• JR

      July 9, 2022 at 11:43 am

      Peace is impossible so long as Putin is President. Logically, peace must be preceded by his removal, one way or another.

  2. Ghost Tomahawk

    July 8, 2022 at 12:35 pm

    Dont talk about the Former Yugoslavia. The West and most certainly the UN has a lot of blood on their hands their too. Ukraine is not Yugoslavia. This isnt genocide. This is at this point profiteering by the west and conquest by Russia. If the west hadnt meddled in this theater…none of this would be happening. FACT. Stay in your lane. Funny how again Biden is in office and Russia is in Ukraine. Hmmm

    • abraham lincoln

      July 8, 2022 at 1:05 pm

      Yes, little Russian boy, everyone should let Russia kill tens of thousands of civilians and invade peaceful countries, or Russia will kill even more! You Russians crack me up.

      • Ezra Teter

        July 9, 2022 at 11:14 am

        I am using my name and I am an American citizen. For some reason, I don’t think your name is actually Abraham Lincoln. Who is the Russian bot now? Anyway, I just wanted to express the opinion that this “article” is filled with so many distortions, lies, and omissions that I think it should officially be called propaganda.

  3. CPT K USA

    July 8, 2022 at 5:57 pm


    I admire your vehement and well-crafted plea for American assistance. How however; is it in America’s national interest to intervene at the levels necessary to pull Ukraine’s chestnuts out of the fire? As an officer in the United States Army, I see no vital interest to the United States in Ukraine, but perhaps you can explain it to me. I see no reason to expect a war of attrition to suddenly favor Ukraine when it has been self evident since before this war began that any positional war of attrition would overwhelmingly favor Russia, nor do I see why the United States should not operate within the confines of reality to advance our own strategic national interest – the containment of communist China. I do not see how joining Russia and China in a formal anti-American alliance benefits this aim strategically, nor why it is our interest to bring Ukraine into NATO.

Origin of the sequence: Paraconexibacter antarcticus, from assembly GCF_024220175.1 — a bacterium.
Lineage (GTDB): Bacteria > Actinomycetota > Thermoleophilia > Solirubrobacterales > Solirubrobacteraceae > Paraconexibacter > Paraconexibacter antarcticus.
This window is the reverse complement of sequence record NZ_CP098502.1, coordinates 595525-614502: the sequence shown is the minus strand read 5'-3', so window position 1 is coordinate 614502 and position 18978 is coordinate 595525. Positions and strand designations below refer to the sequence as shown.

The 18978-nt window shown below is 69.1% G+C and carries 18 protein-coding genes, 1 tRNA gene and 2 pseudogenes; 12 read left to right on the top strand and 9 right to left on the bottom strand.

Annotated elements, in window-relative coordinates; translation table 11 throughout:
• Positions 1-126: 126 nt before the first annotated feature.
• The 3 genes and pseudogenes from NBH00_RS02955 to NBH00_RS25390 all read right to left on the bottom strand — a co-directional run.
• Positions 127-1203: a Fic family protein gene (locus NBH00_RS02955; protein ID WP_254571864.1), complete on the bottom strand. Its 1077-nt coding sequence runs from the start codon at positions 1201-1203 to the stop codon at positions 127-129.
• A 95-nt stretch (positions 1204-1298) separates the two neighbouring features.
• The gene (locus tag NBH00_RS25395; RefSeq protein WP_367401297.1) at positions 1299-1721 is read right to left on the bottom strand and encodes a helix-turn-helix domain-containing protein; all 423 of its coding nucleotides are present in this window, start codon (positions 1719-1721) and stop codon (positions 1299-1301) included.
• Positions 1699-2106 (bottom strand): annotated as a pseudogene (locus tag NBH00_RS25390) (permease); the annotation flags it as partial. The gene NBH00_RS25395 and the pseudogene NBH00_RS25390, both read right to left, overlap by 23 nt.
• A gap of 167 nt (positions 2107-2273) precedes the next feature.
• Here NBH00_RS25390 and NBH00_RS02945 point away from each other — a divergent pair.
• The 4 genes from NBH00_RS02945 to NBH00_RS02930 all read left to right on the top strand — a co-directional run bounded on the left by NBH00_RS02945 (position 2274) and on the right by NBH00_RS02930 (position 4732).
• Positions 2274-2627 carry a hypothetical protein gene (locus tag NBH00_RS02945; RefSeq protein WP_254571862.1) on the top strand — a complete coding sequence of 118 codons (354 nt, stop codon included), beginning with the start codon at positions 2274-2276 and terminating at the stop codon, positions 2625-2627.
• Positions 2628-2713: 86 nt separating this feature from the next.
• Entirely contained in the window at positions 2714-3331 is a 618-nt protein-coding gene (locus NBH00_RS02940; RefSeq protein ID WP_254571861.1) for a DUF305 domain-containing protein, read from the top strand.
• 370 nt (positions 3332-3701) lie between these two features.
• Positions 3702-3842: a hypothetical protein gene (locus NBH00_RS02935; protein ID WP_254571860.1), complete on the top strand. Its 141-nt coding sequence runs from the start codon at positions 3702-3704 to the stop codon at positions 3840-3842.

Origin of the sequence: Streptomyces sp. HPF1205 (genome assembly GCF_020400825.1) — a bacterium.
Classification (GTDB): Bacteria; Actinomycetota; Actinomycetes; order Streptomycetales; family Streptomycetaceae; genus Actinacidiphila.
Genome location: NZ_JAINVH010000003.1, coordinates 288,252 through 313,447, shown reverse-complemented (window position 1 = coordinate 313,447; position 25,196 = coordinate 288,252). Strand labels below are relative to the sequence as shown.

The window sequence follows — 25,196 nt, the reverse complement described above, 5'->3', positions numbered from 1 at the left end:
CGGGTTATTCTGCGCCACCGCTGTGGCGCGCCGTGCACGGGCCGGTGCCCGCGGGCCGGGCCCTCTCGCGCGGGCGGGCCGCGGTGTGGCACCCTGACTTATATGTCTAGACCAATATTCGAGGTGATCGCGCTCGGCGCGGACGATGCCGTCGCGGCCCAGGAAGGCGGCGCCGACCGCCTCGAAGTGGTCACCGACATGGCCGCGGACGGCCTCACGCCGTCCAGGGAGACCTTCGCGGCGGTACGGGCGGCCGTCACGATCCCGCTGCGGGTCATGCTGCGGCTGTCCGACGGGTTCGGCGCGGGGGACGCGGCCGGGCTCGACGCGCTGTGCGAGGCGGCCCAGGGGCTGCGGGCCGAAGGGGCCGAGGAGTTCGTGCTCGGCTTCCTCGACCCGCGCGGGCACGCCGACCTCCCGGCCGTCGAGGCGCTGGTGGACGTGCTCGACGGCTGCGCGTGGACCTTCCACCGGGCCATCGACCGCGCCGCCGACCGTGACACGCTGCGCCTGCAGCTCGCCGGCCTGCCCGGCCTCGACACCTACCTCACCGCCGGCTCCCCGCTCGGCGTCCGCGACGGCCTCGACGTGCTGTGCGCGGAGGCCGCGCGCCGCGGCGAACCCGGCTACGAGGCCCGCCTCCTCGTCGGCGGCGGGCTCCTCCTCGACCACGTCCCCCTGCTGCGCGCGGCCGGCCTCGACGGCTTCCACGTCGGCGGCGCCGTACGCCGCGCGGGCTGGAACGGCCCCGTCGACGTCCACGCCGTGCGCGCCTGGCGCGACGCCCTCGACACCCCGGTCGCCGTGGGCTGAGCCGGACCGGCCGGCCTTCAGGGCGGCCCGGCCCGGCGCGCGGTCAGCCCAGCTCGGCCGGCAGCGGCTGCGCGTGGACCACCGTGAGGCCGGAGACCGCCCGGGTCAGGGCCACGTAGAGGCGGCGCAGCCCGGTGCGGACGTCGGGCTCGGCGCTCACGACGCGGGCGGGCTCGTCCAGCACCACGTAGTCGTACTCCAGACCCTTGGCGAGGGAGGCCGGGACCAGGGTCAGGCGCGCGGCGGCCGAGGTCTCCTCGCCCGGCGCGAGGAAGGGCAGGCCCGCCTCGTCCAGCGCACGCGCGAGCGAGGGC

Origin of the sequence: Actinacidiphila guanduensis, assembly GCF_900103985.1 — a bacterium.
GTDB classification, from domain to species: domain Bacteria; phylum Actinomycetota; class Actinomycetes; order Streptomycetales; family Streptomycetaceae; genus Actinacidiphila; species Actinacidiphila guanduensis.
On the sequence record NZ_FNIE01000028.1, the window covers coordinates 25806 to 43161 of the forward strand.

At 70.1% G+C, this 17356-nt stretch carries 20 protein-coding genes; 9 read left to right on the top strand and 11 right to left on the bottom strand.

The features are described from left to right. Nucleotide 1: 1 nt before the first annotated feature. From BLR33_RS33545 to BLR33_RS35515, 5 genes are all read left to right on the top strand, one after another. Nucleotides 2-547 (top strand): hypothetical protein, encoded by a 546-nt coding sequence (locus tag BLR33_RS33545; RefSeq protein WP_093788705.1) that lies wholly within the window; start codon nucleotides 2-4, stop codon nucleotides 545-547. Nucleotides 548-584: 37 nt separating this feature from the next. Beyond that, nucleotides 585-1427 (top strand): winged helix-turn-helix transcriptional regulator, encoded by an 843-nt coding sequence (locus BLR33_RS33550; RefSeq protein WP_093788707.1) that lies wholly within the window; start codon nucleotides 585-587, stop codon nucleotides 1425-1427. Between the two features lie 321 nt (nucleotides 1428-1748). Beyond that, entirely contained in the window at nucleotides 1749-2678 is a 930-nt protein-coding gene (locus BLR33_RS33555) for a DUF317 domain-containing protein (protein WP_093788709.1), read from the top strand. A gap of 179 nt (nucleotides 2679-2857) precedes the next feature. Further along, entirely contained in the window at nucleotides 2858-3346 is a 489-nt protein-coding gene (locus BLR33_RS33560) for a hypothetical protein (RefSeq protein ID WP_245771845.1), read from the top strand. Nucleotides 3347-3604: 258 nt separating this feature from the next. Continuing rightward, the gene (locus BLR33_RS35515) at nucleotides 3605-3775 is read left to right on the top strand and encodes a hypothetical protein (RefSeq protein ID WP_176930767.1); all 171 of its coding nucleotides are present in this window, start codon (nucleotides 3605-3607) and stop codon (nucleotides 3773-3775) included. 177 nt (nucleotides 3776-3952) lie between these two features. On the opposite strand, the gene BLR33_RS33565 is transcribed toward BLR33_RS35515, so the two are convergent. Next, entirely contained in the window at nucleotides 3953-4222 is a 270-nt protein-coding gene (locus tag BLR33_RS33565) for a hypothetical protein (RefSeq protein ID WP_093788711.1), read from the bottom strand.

Perhaps Ukraine should withdraw its attempts to come under American military protection by seeking to join our alliance, and perhaps they should recognize that they are a minor power located in the existential national interest zone of a great power. Were I Ukrainian, I’d make the same arguments as you, and were I Russian, I’d be seeking to remove any possibility of Nato expansion further toward Russian borders… but I am neither, I’m an officer in the American military, and I fail to see how continued intervention in Ukraine to assist Ukraine advances our national interests whatsoever, nor why we as Americans would wish to support Ukraine here to this extent when we would do the same thing as the Russians have if Mexico for instance was seeking to enter an anti-American alliance with Communist China…

    Thanks for your article professor.

  4. pagar

    July 8, 2022 at 6:29 pm

    Russian victory is ABSOLUTELY vital and necessary.

    Otherwise it’s gonna be a triump for fascism and globalism and war profiteering.

    Plus a victory for the dirty evil senile mentally ill man who became president via a rigged election who’s totally out of his mind.

  5. Ringo

    July 8, 2022 at 7:26 pm

    This article is full of disinformation. There is zero evidence for most of its claims and the editors should be embarrassed for publishing it. People dying in war is not necessarily a war crime let alone a genocide and the numbers used in this article are fabrications. 50k did not die in Mariupol. Likewise, rape accusations have no substance. Also, what’s wrong with killing Ukrainian Nazis? We did the same in Europe in WW2. There are or were tens of thousands of armed neo Nazis in Ukraine, killing and oppressing Russian citizens in Donbas. This article is useless.